Monthly gambling revenues at the Encore Boston Harbor casino rose modestly in August, as bettors flocked to craps tables and poker games at the glimmering Everett resort. But the casino continued to struggle to draw players to slot machines, which hurt Encore’s performance.
Encore told state gaming regulators that it brought in $52.5 million in gambling revenue during its second full month of operation, an increase of almost $4 million over July. But slot machine revenue dropped by nearly $1 million, highlighting a challenge gambling operators have faced across the region as more competitors have entered the market.
Plainridge Park Casino, the Plainville slots parlor, reported its weakest month in more than two years, with just over $12 million in slots revenue, according to data released Monday by the Massachusetts Gaming Commission.
“There appears to be some degree of saturation in the regional gaming market, and how long that saturation continues, and how it’s going to finally shake out in terms of consumer taste and sentiment remains to be seen,” said Lasell University professor Paul DeBole, who follows the industry. “But I think the slot numbers should cause a reasonable person to have concern.”
The results add to what has been a somewhat disappointing revenue picture from an industry that has promised to be a substantial source of state revenue. The MGM Springfield casino has reported $273.8 million in revenue since it opened late last August. The company had initially projected that it would take in more than $400 million in its first year.
Wynn Resorts, which owns the Encore, told state regulators in 2014 that it expected to take in more than $800 million in gross gaming revenue in its first year. Though there’s still plenty of time for the currents to shift, the returns so far put the facility on pace to come in well below that number.
The figures, however, do buttress what industry observers say is a positive signal for Encore: revenue from table games — the province of big spenders that casinos yearn to attract — continues to be healthy.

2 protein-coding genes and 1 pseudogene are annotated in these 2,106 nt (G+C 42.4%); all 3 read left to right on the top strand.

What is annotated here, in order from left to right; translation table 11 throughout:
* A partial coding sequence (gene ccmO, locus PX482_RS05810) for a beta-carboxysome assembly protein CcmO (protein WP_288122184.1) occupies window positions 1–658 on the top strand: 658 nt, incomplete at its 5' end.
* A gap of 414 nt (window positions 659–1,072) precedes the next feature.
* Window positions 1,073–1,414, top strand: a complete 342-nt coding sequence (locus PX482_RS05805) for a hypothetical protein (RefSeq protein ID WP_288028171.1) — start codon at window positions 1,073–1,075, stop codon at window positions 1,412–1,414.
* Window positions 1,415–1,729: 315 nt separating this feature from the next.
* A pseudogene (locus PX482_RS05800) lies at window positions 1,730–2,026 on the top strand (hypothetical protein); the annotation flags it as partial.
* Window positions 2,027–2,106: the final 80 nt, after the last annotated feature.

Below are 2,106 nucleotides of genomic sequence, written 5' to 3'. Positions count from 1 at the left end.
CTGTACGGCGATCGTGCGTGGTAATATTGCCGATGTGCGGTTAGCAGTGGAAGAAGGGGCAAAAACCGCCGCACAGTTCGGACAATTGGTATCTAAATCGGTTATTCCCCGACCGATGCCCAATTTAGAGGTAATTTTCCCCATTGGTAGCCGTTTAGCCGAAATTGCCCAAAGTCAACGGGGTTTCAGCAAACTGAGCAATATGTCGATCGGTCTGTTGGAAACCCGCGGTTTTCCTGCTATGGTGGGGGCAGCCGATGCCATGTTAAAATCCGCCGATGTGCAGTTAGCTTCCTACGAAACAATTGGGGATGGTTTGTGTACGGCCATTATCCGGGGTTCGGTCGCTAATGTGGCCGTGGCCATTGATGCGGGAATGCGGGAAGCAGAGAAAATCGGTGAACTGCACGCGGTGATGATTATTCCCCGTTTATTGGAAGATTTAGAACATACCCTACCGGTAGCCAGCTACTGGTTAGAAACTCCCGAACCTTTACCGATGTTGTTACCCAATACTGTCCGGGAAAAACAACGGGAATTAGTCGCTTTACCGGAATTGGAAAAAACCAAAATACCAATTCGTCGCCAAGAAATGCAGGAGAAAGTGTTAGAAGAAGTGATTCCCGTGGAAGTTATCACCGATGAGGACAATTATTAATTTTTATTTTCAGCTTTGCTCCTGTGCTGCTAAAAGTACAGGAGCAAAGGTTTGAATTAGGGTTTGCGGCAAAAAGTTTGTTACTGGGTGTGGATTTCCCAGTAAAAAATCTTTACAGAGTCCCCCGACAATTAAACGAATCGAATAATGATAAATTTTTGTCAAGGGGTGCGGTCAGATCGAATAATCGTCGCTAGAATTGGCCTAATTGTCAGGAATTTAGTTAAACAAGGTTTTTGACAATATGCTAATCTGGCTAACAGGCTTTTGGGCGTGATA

Encore president Bob DeSalvio said in an update to the Gaming Commission last week that Encore is looking for ways to address the “soft” slots revenue, perhaps by swapping out less popular machines.
Nonetheless, he said he is confident that Encore will be able to compete for the region’s gamblers.
“We have folks who are living around our area who used to travel out of state, and they’re now starting to enjoy their hometown casino, which is exactly what we hoped would happen,” DeSalvio said.
Across the state in Springfield, the $960 million MGM resort casino has struggled to attract gamblers away from Foxwoods and Mohegan Sun in Connecticut, and has cut its payroll by hundreds of people since it opened. MGM says it still has about 2,300 workers in Springfield, a city that is counting on the casino as an economic development bulwark.
In a statement Monday, MGM Springfield president Michael Mathis maintained that August was a good month for the casino, with a half-million visitors and a run of four sold-out Aerosmith shows. Mathis also said he is optimistic about the addition of a new bar with video poker machines along with a new stadium gaming setup.
“As our second year of operation begins, we look forward to the opportunities ahead reaffirming our commitment to the community and Commonwealth through a robust calendar of events, exciting concerts, eclectic dining, dynamic casino promotions, and world-class guest services synonymous with MGM Resorts,” Mathis said.
The opening of the Encore has not had an obvious effect on MGM’s returns. Its gross gaming revenues have risen slightly since June, to about $21 million. Its strongest month was last September, the first full month of operation, when it took in close to $27 million.
But the Encore has become a significant new draw in the Boston area, even if the gambling traffic is modest by the lofty standards Wynn set in pursuit of its license.
As the weekend began Friday afternoon, patrons shuffled in from shuttle buses and free ferry rides from Boston, while others emerged from the facility’s massive parking garage.
The poker tables were noisy with the clatter of chips, the craps tables were hosting a lively game, and a large group converged at the baccarat tables. Activity at the slot machines was slower, as patrons dotted the rows of flashing terminals.
DeSalvio told the Gaming Commission last week that he was satisfied with the opening of the casino, which began operations on June 23.
“We said we wanted flawless. I’m not sure there is such a thing, but we came pretty close,” he said. DeSalvio added that a lot remains to be done: “We are in the ramp-up mode, as most new operations would be at this point in time,” he said.